Researchers Re-Engineer E-Coli DNA to Make it Programmable
A team of synthetic biologists led by Farren Isaacs at Yale University [has taken] Escherichia coli cells and replaced all of the UAG stop codons with UAAs. They also deleted the instructions for making the release factor that usually binds to UAG, effectively rendering UAG meaningless…
The next step was to assign a new meaning to UAG during protein production. The team did this by designing molecules called transfer RNAs and accompanying enzymes that would attach an unnatural amino acid – fed to the cell – wherever they spotted the UAG codon…
By reintroducing UAGs at specific locations, as the Yale team have done, unnatural amino acids can be added into proteins at will.
"We now have an organism that has a new code, and we can reliably and efficiently open up the chemical diversity of proteins," says Isaacs.
For example, artificial amino acids could be added that give proteins unusual properties, such as the ability to bind to metals – resulting in novel adhesives. Or enzymes could be developed that are activated only in the presence of other molecules – which could be useful for drugs. “The genetic code is conserved for all of life, so this is a fundamental step forward,” says Philipp Holliger of the MRC Laboratory of Molecular Biology in Cambridge, UK. He says that because so much of the genetic code is redundant, there might be other codons that could be reassigned to expand the chemistry of living organisms.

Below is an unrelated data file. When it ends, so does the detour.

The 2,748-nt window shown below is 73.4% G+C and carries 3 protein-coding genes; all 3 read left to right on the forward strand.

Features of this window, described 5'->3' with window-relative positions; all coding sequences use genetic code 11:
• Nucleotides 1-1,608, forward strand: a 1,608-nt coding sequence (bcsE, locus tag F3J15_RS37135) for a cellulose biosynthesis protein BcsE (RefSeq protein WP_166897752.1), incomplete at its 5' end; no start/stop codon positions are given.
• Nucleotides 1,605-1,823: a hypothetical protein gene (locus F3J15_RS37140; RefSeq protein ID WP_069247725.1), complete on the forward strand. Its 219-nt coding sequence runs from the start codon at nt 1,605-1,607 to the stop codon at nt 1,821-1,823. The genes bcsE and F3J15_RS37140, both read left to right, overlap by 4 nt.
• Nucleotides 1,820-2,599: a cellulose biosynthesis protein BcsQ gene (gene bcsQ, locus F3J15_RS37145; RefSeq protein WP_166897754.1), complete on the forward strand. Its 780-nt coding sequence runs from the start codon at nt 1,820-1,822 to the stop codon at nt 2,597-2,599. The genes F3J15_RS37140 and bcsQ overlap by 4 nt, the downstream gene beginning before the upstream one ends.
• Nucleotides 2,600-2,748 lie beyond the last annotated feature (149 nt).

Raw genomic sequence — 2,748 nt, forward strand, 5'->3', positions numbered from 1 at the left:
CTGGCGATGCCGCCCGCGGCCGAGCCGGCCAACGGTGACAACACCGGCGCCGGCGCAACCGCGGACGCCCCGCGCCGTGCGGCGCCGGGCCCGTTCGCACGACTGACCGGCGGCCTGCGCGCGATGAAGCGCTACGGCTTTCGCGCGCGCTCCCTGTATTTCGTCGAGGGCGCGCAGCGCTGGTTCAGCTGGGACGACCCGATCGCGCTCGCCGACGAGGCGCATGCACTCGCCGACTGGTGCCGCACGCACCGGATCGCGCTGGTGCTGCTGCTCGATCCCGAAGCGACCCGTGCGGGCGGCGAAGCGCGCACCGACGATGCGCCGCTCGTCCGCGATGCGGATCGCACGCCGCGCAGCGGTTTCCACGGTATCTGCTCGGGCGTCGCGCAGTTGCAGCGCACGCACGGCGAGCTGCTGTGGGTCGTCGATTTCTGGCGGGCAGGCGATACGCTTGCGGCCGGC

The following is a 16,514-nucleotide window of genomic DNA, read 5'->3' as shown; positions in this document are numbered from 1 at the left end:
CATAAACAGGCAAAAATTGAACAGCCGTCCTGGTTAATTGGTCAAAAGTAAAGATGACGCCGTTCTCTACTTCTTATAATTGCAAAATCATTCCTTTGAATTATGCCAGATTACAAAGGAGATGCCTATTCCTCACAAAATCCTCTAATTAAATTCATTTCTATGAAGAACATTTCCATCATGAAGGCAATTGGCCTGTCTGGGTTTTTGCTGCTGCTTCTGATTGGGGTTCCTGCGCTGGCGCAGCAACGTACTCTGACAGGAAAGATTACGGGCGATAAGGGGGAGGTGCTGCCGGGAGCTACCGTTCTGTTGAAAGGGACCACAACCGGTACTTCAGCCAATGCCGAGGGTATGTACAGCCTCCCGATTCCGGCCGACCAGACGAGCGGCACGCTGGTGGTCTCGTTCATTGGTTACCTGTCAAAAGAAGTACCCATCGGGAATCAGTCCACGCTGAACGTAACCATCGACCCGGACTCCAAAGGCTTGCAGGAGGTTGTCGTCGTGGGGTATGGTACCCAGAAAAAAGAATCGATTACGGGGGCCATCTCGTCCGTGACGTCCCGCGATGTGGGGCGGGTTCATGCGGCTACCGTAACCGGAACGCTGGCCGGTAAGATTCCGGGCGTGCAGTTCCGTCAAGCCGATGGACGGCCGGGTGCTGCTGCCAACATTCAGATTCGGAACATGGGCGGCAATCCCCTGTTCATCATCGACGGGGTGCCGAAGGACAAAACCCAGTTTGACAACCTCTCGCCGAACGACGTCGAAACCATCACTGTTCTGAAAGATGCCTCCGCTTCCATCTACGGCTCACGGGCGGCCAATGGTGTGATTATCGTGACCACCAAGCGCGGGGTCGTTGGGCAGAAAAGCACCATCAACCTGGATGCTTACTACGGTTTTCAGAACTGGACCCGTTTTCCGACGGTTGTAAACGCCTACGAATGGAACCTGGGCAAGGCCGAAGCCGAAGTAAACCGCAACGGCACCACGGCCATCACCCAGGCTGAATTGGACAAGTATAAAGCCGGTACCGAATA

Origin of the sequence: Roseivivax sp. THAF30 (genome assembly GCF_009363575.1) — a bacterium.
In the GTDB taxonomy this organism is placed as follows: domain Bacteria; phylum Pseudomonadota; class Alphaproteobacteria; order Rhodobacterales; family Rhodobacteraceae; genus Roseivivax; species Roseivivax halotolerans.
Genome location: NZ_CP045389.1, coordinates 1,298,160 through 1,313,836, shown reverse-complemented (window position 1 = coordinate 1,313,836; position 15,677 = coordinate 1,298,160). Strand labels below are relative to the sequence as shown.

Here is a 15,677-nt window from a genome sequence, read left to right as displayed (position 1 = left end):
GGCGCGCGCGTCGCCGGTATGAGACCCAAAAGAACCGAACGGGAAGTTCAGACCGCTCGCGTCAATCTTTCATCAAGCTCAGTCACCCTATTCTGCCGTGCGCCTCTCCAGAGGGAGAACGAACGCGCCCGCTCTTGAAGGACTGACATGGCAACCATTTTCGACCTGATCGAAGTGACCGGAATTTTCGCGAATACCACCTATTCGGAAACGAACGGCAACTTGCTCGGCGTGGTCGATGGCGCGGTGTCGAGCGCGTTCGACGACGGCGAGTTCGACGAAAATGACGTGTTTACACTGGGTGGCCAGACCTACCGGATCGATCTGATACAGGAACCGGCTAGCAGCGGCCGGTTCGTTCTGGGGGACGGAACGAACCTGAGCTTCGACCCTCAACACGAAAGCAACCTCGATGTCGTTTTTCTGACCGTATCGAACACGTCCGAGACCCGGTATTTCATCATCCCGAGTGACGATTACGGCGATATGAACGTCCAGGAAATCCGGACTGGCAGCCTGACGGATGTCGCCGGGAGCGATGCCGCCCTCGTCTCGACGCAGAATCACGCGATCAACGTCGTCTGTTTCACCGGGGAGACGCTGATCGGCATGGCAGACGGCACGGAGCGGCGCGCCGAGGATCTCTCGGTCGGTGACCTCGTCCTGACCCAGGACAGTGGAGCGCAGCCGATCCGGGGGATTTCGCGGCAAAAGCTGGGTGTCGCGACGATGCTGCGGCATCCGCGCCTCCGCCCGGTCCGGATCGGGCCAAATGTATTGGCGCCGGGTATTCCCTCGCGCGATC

The ‘Soap Bubble Nebula’ was discovered by an amateur astronomer, Dave Jurasevich, on July 6th, 2008. Officially known as PN G75.5+1.7, this image was taken by the Kitt Peak Mayall 4-metre telescope in 2009.
The image is a combination of two filters, ionised hydrogen (H-alpha) in orange and ionised oxygen (OIII) in blue.
The Soap Bubble was not discovered until recently due to it being embedded in a diffuse nebula (seen as the extended hydrogen component of the image), as well as its intrinsic faintness.
The distinct spherical symmetry is rare, making it very similar to Abell 39 which we wrote about earlier.
Image: T. A. Rector/University of Alaska Anchorage, H. Schweiker/WIYN and NOAO/AURA/NSF
More Information: 1, 2, 3
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